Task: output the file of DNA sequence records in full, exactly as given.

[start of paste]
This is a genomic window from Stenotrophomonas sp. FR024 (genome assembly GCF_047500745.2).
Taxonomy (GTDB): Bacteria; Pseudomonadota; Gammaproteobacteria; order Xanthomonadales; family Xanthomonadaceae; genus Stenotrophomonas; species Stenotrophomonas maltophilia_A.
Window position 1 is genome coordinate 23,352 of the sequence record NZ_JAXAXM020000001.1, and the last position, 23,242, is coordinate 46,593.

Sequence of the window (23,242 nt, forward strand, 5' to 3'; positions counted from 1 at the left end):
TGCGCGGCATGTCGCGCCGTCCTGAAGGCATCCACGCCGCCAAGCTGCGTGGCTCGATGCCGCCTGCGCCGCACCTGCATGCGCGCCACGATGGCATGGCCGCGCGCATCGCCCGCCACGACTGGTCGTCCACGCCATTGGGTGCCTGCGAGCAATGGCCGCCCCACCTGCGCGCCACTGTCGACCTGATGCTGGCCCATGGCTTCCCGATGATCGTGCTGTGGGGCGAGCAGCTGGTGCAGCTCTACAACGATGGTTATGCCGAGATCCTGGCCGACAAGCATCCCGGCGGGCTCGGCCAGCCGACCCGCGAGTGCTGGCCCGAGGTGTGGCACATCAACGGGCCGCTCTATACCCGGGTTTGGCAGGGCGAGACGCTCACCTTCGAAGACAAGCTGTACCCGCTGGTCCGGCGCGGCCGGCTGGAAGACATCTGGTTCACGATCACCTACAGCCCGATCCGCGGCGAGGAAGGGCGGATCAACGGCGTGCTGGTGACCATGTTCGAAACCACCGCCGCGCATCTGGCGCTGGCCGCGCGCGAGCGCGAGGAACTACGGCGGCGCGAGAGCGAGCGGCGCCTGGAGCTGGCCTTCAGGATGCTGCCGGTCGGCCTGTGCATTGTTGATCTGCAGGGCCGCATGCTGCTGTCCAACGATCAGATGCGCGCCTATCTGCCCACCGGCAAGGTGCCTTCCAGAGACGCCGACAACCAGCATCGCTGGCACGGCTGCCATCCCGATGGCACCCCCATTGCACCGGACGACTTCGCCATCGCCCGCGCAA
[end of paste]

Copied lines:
This is a genomic window from Stenotrophomonas sp. FR024 (genome assembly GCF_047500745.2).
Taxonomy (GTDB): Bacteria; Pseudomonadota; Gammaproteobacteria; order Xanthomonadales; family Xanthomonadaceae; genus Stenotrophomonas; species Stenotrophomonas maltophilia_A.
Window position 1 is genome coordinate 23,352 of the sequence record NZ_JAXAXM020000001.1, and the last position, 23,242, is coordinate 46,593.

Sequence of the window (23,242 nt, forward strand, 5' to 3'; positions counted from 1 at the left end):
TGCGCGGCATGTCGCGCCGTCCTGAAGGCATCCACGCCGCCAAGCTGCGTGGCTCGATGCCGCCTGCGCCGCACCTGCATGCGCGCCACGATGGCATGGCCGCGCGCATCGCCCGCCACGACTGGTCGTCCACGCCATTGGGTGCCTGCGAGCAATGGCCGCCCCACCTGCGCGCCACTGTCGACCTGATGCTGGCCCATGGCTTCCCGATGATCGTGCTGTGGGGCGAGCAGCTGGTGCAGCTCTACAACGATGGTTATGCCGAGATCCTGGCCGACAAGCATCCCGGCGGGCTCGGCCAGCCGACCCGCGAGTGCTGGCCCGAGGTGTGGCACATCAACGGGCCGCTCTATACCCGGGTTTGGCAGGGCGAGACGCTCACCTTCGAAGACAAGCTGTACCCGCTGGTCCGGCGCGGCCGGCTGGAAGACATCTGGTTCACGATCACCTACAGCCCGATCCGCGGCGAGGAAGGGCGGATCAACGGCGTGCTGGTGACCATGTTCGAAACCACCGCCGCGCATCTGGCGCTGGCCGCGCGCGAGCGCGAGGAACTACGGCGGCGCGAGAGCGAGCGGCGCCTGGAGCTGGCCTTCAGGATGCTGCCGGTCGGCCTGTGCATTGTTGATCTGCAGGGCCGCATGCTGCTGTCCAACGATCAGATGCGCGCCTATCTGCCCACCGGCAAGGTGCCTTCCAGAGACGCCGACAACCAGCATCGCTGGCACGGCTGCCATCCCGATGGCACCCCCATTGCACCGGACGACTTCGCCATCGCCCGCGCAA